During the Covid-19 pandemic with its various lockdowns and restrictions, there was a huge surge in online shopping. This forced customers to order their goods, luxury or otherwise online. In fact, it was more accessible in many cases. This shift to online was nothing new, but the pandemic restrictions and lockdowns sped up the process dramatically. Consumer behaviour was drastically changed at breakneck speed.
According to Dr. Christopher Agyapong Siaw, a lecturer in marketing at Plymouth Business School, businesses and marketers will have to understand customer value to adapt to the evolving customer behaviours. Throughout this article, we’re going to break down what this means, and how you can apply it to your own business.
What is customer value?
Customer value refers to the value customers get from using products they purchase. For example, a customer who purchases a smartphone gets value from the voice and video calls they make, the emails they send, and the camera. The way customers engage with their smartphones also can influence the evolution and structure of the market for related products such as apps and accessories, which in turn enhance the smartphone experience.
Engagement in the digital age
Customer value has driven the expansion of companies’ innovation and marketing on digital platforms. Nowadays companies can engage with their customers in multiple ways.
Traditional routes include in-store and print-based marketing. These can now be complemented through the use of digital platforms such as SMS, email, Instagram, and Facebook. As customers have adapted digital platforms, this has affected the operations and behaviour of firms. It has also shaped the market for certain products. Having a presence on these platforms allows businesses and retailers to communicate with their customers, keeping them informed of their needs and wants. It also allows marketers to follow trends, which can be used to sell products.
It is absolutely vital for a business to survive and thrive in the modern age, to be on these digital platforms. Social Media is one of the number one places to market and sell what you offer.
Data is king
Businesses are acquiring more and more data about (and from) their customers. Data is now one of, if not the most valuable element to any business.
A business should be monitoring customer behaviour and activity on various platforms to glean what customer preferences are and use that knowledge to develop or enhance products and services. A great example of this is websites such as Tripadvisor, the user-based review platform for business, mostly hospitality. The customer feedback here can transform your business for the better, not always, but it is always important to read the negative and positive to help improve your product or service.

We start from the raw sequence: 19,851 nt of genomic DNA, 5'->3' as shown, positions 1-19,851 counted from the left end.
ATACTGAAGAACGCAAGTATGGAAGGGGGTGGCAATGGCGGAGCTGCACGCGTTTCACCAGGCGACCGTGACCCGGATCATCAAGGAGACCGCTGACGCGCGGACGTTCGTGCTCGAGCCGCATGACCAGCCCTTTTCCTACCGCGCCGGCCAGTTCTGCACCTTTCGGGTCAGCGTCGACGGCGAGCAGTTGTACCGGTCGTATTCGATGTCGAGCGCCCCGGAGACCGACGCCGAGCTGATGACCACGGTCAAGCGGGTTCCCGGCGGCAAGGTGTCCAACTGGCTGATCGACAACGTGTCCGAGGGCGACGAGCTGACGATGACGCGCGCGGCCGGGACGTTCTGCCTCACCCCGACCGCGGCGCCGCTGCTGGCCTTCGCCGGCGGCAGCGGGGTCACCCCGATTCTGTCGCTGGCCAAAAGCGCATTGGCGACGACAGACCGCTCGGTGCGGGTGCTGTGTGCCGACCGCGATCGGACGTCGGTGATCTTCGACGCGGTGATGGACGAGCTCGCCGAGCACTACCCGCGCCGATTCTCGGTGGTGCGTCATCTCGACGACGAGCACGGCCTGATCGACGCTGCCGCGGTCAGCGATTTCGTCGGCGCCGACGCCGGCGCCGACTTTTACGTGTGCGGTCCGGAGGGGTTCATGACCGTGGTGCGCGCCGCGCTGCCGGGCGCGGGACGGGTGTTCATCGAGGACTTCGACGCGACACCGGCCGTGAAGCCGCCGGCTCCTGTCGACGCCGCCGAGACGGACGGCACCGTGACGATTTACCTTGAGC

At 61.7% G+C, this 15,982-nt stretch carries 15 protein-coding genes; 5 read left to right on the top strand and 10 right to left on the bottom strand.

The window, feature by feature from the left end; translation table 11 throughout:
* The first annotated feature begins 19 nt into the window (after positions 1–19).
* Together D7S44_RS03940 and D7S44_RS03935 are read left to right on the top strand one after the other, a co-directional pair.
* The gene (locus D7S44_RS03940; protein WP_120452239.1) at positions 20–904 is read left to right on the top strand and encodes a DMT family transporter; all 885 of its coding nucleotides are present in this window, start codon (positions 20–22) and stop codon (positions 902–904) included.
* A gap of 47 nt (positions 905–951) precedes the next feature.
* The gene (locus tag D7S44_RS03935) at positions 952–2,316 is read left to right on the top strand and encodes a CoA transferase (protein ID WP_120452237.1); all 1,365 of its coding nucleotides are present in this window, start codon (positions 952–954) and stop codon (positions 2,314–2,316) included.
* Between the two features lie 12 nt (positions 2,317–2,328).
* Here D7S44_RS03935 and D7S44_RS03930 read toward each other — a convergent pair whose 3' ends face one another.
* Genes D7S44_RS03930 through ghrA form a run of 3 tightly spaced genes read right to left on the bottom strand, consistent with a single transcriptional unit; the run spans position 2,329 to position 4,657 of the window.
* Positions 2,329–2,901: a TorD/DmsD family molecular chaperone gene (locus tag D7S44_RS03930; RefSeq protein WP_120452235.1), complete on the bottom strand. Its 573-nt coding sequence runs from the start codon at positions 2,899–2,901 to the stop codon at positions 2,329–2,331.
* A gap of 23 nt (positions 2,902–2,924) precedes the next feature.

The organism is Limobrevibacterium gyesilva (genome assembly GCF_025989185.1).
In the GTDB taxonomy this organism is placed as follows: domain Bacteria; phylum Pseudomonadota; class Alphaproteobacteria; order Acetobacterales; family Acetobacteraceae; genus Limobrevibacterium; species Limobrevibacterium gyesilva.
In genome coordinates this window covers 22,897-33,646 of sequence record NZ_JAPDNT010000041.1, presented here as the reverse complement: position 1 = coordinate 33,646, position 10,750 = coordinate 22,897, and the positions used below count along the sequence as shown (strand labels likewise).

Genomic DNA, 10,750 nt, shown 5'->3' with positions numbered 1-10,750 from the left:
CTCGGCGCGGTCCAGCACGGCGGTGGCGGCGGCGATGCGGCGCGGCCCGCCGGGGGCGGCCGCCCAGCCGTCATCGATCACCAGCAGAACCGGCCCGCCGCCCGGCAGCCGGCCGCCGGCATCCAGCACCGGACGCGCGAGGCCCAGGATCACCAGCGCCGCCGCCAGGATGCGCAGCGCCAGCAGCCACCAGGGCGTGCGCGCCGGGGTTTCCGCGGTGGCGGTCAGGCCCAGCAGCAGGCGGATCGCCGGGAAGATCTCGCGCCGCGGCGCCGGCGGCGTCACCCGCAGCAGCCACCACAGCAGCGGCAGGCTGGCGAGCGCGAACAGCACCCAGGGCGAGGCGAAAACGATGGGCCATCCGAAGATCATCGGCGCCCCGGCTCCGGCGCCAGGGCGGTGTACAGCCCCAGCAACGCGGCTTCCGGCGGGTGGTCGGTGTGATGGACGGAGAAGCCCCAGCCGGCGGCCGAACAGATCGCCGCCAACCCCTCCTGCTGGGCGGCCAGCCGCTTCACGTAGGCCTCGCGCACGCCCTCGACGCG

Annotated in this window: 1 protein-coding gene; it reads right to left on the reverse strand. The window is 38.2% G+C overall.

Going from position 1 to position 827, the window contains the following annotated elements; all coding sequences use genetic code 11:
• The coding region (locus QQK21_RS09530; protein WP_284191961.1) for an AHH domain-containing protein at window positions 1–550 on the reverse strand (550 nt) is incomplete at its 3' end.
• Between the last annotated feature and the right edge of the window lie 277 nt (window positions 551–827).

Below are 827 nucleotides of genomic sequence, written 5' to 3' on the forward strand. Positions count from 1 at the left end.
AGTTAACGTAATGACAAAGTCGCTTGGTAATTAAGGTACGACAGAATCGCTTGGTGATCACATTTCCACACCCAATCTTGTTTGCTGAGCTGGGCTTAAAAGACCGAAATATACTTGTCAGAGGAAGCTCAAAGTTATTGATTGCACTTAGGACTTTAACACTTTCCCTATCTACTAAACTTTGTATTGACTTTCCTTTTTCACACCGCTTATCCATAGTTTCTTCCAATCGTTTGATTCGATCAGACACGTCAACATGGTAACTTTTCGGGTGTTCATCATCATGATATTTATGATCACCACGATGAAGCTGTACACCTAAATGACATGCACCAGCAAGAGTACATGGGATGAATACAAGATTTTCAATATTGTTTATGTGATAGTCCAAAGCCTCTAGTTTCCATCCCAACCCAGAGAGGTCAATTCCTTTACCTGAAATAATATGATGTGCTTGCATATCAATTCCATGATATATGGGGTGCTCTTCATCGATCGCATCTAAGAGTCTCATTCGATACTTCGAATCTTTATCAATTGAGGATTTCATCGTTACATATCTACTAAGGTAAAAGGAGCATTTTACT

The digital age is here but it’s not going to wipe out the high street
It’s too simplistic to say that most purchasing will move online. A lot depends on the product, how it’s normally purchased, and the preferences of the customer. There are certain limitations to online shopping. Products, such as jewellery, plants, and musical instruments, are not ideal e-commerce purchases. This is because these products require a ‘feel’, you can’t get this through a computer screen. Online purchases can often lead to mistakes, ones that the customer sometimes can’t avoid. Such as the product not fitting, the colour not being represented correctly on the image online, and more. These unknown variables make online shopping, in some cases, a risk.
Retail businesses need to ensure their customer relationship strategies and operations deliver complete online and offline (bricks and mortar) customer experiences. Both of these experiences need to operate effectively by themselves; they should complement one another so that the customer can switch seamlessly from to the other with ease. Your offline and online should be working in unison as opposed to against each other, otherwise, you will confuse and exhaust the consumer.
How offline and online can work together
Offline and online experiences can work together. ‘Showrooming’ is a growing trend. This describes the process whereby people see an item in a physical shop; try it on for size, touch it, feel it, match the colour, etc. Then they will leave and make their purchase online. Another way this happens is in reverse, so for example, you want to buy a sofa, the company has an image of it in a lounge setting, that looks similar to yours. You’ve now already seen it in the wild, and know you want it. The next step is heading to the store itself and purchasing it.
A balanced future
It is clear that technology will continue to play a key role but not every solution can or should be technology-based. We know technology fails from time to time. Some services are difficult to deliver online. Because of this marketers and businesses will need to adapt as their consumers and markets evolve. A marketing strategy is often designed for the short-to-medium term wheat strategic marketing looks at the broader societal and environmental changes that influence response. Consider having both at hand, especially during this uncertain time in history.
By exploring customer value, we try to understand why some companies have more staying power; they stand the test of time. One element that is important to a consumer today is sustainability. A customer will research your sustainability, and if you’re not reaching their standard or the societal standard then they will find someone who is.
No matter your product or service you should have a strong offline and online presence. The two should entwine and work to complete the other. But at the core should be the customer and what value they get from you as a business.
Article based on information from the Plymouth Business School.